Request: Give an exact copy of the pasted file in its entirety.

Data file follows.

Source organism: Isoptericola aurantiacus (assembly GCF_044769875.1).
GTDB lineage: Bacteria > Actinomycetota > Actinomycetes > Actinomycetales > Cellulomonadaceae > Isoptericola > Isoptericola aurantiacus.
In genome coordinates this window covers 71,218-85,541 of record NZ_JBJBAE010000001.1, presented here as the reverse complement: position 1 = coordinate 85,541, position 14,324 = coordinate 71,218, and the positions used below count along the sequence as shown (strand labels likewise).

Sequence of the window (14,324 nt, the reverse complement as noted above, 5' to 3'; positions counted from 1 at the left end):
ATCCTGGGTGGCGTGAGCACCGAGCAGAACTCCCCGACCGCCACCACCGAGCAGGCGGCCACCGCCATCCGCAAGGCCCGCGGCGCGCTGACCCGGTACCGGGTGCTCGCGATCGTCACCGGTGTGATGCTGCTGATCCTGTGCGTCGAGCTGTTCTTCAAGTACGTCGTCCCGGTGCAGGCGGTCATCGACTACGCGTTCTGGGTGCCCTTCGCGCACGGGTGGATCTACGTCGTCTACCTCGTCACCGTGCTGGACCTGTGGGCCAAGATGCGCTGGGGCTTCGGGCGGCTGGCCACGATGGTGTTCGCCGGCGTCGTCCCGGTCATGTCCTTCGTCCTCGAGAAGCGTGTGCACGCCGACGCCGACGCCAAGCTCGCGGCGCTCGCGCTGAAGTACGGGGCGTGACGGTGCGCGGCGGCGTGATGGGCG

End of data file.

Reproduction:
Source organism: Isoptericola aurantiacus (assembly GCF_044769875.1).
GTDB lineage: Bacteria > Actinomycetota > Actinomycetes > Actinomycetales > Cellulomonadaceae > Isoptericola > Isoptericola aurantiacus.
In genome coordinates this window covers 71,218-85,541 of record NZ_JBJBAE010000001.1, presented here as the reverse complement: position 1 = coordinate 85,541, position 14,324 = coordinate 71,218, and the positions used below count along the sequence as shown (strand labels likewise).

Sequence of the window (14,324 nt, the reverse complement as noted above, 5' to 3'; positions counted from 1 at the left end):
ATCCTGGGTGGCGTGAGCACCGAGCAGAACTCCCCGACCGCCACCACCGAGCAGGCGGCCACCGCCATCCGCAAGGCCCGCGGCGCGCTGACCCGGTACCGGGTGCTCGCGATCGTCACCGGTGTGATGCTGCTGATCCTGTGCGTCGAGCTGTTCTTCAAGTACGTCGTCCCGGTGCAGGCGGTCATCGACTACGCGTTCTGGGTGCCCTTCGCGCACGGGTGGATCTACGTCGTCTACCTCGTCACCGTGCTGGACCTGTGGGCCAAGATGCGCTGGGGCTTCGGGCGGCTGGCCACGATGGTGTTCGCCGGCGTCGTCCCGGTCATGTCCTTCGTCCTCGAGAAGCGTGTGCACGCCGACGCCGACGCCAAGCTCGCGGCGCTCGCGCTGAAGTACGGGGCGTGACGGTGCGCGGCGGCGTGATGGGCG